Big Changes, No Problems

I haven’t posted for over two weeks. I apologize. When I first started blogging, I figured a few friends and my wife would read, and maybe on a good day, I could get my mom to read. As it turns out, there are more of you reading that I would have thought. And now I’ve let you down. Please forgive me.

In October 2010, we planted a satellite campus of Puyallup Foursquare Church. This was a thrill for us; planting the first out-of-state satellite for a church we helped plant in 1998. We faced challenges, we were personally stretched, and Cheryl and I were greatly fulfilled in our leadership roles. The Lord is doing an incredible work here.

Several months ago, the leadership team at Puyallup Foursquare began working with us to make some adjustments. Through our planning and prayers, we determined as a team to plant a church under the Southwest District of Foursquare. Roger Archer and team encouraged and supported our decision.

I never purposed to become a senior pastor, and I’ve been very reluctant to accept the role. The pastoral examples I’ve watched over the last dozen years are charisma-driven and animated. I would call myself neither. After two weeks of careful prayerful consideration, I have pledged to become the senior pastor of Desert Foursquare Church. (Our denomination will still have to appoint me to this position).

At the age of 18, at Northwest Foursquare Church, a woman prophetically shared that I would be a pastor. Worship, teaching and ministry are all passions, but the responsibility of shepherding feels simultaneously constricting and freeing. This is not my comfort zone. Here I am, a willing, joyful servant who loves to see Jesus work in people’s lives.

The last several weeks have presented many obstacles. Our equipment is heading back to the NW to serve Puyallup’s needs (they have a very busy summer), and we are not incorporated as a 501 (c) (3). There are many other details, but I shared those two with a visitor to our church on the Sunday we made the announcement that we are transitioning to a church plant. I didn’t know this when the silver-haired couple asked me about our church that Sunday morning, but they used to pastor a Foursquare Church in La Quinta.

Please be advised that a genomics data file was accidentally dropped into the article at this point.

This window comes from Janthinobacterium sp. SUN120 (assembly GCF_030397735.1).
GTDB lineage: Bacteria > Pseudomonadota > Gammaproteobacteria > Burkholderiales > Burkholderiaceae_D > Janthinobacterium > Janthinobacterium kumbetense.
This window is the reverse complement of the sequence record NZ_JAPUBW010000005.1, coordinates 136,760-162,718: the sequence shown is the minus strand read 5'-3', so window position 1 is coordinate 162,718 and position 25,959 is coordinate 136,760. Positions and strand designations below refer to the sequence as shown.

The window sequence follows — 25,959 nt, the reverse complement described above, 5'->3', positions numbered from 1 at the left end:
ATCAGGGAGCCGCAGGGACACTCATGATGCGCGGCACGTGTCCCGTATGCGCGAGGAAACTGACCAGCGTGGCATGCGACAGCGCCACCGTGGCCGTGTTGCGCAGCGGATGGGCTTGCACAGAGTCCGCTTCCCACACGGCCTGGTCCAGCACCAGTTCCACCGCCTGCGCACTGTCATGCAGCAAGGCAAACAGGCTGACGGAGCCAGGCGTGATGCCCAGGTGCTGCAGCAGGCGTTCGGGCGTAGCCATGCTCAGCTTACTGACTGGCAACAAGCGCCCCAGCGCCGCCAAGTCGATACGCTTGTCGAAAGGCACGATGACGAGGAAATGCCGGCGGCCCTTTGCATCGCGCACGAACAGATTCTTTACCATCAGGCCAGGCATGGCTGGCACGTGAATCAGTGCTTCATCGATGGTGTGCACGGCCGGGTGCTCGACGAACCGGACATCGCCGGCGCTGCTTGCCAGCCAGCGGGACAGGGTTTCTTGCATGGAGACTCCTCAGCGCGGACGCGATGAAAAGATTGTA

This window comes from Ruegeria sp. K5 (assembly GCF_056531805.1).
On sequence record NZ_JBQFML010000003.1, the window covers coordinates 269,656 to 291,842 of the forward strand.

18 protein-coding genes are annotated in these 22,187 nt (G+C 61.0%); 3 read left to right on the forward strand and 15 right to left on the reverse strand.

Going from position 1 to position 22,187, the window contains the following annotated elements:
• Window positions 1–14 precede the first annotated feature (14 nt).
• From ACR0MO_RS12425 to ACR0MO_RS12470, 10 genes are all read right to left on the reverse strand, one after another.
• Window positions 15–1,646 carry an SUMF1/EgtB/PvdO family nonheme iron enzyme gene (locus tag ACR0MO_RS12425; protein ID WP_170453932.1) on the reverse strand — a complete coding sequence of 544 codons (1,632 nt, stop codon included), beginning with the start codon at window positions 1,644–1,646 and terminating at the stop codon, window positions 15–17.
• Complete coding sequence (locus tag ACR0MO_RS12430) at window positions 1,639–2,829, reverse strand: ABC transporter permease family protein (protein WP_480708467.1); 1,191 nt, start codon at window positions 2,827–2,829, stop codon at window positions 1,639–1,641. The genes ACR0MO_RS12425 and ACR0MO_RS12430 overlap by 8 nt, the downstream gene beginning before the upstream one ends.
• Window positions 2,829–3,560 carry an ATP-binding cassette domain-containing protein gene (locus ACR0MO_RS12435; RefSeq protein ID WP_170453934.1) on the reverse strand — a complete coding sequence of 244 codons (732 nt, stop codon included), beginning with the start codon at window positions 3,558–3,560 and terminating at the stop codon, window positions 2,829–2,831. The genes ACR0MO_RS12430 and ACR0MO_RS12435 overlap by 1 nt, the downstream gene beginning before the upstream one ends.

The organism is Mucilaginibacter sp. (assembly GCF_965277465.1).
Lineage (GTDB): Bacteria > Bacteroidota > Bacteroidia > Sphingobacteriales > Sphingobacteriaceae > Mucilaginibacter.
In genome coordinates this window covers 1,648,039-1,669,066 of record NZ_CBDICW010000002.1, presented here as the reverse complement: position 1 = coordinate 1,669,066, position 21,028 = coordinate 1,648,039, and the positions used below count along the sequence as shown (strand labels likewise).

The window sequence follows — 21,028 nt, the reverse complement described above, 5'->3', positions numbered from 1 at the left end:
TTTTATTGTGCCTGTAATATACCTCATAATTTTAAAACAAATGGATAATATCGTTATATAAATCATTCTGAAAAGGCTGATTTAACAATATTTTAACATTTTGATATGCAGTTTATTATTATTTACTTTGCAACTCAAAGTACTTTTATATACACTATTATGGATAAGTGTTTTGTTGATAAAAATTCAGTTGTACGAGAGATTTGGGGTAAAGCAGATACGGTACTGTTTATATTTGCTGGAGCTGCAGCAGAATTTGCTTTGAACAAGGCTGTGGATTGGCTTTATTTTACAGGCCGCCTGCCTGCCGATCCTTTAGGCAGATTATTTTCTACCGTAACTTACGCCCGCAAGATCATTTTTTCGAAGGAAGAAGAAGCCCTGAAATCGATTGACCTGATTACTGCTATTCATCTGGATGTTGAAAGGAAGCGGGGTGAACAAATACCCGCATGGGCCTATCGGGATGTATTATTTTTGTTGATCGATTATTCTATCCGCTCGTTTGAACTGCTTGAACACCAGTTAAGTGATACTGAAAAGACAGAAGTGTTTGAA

Dale and Patti Downs are their names, and they offered to connect us with the resources we require. The most important resources was the gift of their friendship, and the relationships they have here in the desert. Within two weeks of their visit, they connected us with many people in the desert that are excited and encouraged that we are launching this fall.

So for the last few weeks, my pastoral duties have just about doubled. Now we are going through the process of incorporating and building a team of people who will launch Desert Foursquare Church. We are excited to spend this summer incubating our core team of staff and members (about 30 people in all). This is a critical time for praying and seeking God’s will for our church. If you’re reading this now, please take a moment to pray for us in this journey.

I could write a book about our adventure, but I’ll keep it short for now. I’m happy to respond to questions to this post, so feel free to ask any question. Thank you to all of my brothers and sisters who are praying with us.

“The Third Conversion” by Dr. R. Scott Rodin – Book Review

Dr. Scott Rodin writes about what financial development should be; joyful ministry. As a former development officer, seminary president and current leader in the stewardship movement, few people are as uniquely experienced to write such a profound story.

This Novelette follows the story of Walt, a VP at a medium-sized Christian nonprofit in Seattle, who is training Carl, his replacement. Carl is a capable fundraiser with a great track record. He is a competitor. He thrives on “closing the deal”. Walt is a real friend to the donors of Hands of Love International (HOLI). He views each interaction with constituents as an opportunity to bless them, not extract from them or financially transact with them.

In their short time together, Walt helps Carl to visit five donors to HOLI. Some donors are mature in their faith and far along in their steward’s journey. Others struggle to see beyond their ownership and control of all that they sit atop. Rodin masterfully paints a picture of how each individual struggles with two-kingdom living versus one-kingdom living. Do we recognize God as owning everything, or do we amass our kingdom and occasionally give to God’s? This fundamental question delves into our understand of our steward relationship with God, ourselves, others and our possessions.

“The conventional wisdom is that ministries need their supporters in order to operate, to exist. We go at our work with this ‘needy’ mindset and treat our supporters as if they only have things to give and we have all of the need. But from a biblical steward’s perspective, the truth is actually the opposite. As God’s people, we are given the privilege and calling to be faithful and wise stewards of what God has given to us. But to do that, we need credible places to give to, ways to invest God’s resources that are both efficient in using money and effective in employing it for kingdom purposes. Without well-run organizations and ministries, it is very hard to be a faithful steward of our funds. And we need people to encourage us in our journey as stewards. When we do our job well, we provide the places and means for God’s people to carry out their calling, to be obedient and faithful in an effective way. And we meet a need they have for someone to walk with them in this stewardship journey. So in truth, our supporters need us and the ministries we represent. That’s why this is ministry and not fundraising.” – Walt, from p.78

This is the seventh book I’ve read by Rodin. It is by far the easiest read; it finished in under two hours. The beauty in The Third Conversion is that it encapsulates rich stewardship theology for which Rodin is known in a practical, entertaining and engaging story. This book is for you if:

  1. You work for a Christian ministry
  2. You volunteer for a Christian ministry
  3. You donate to any organization

You can find more of Dr. Rodin’s works at

Discerning God’s Will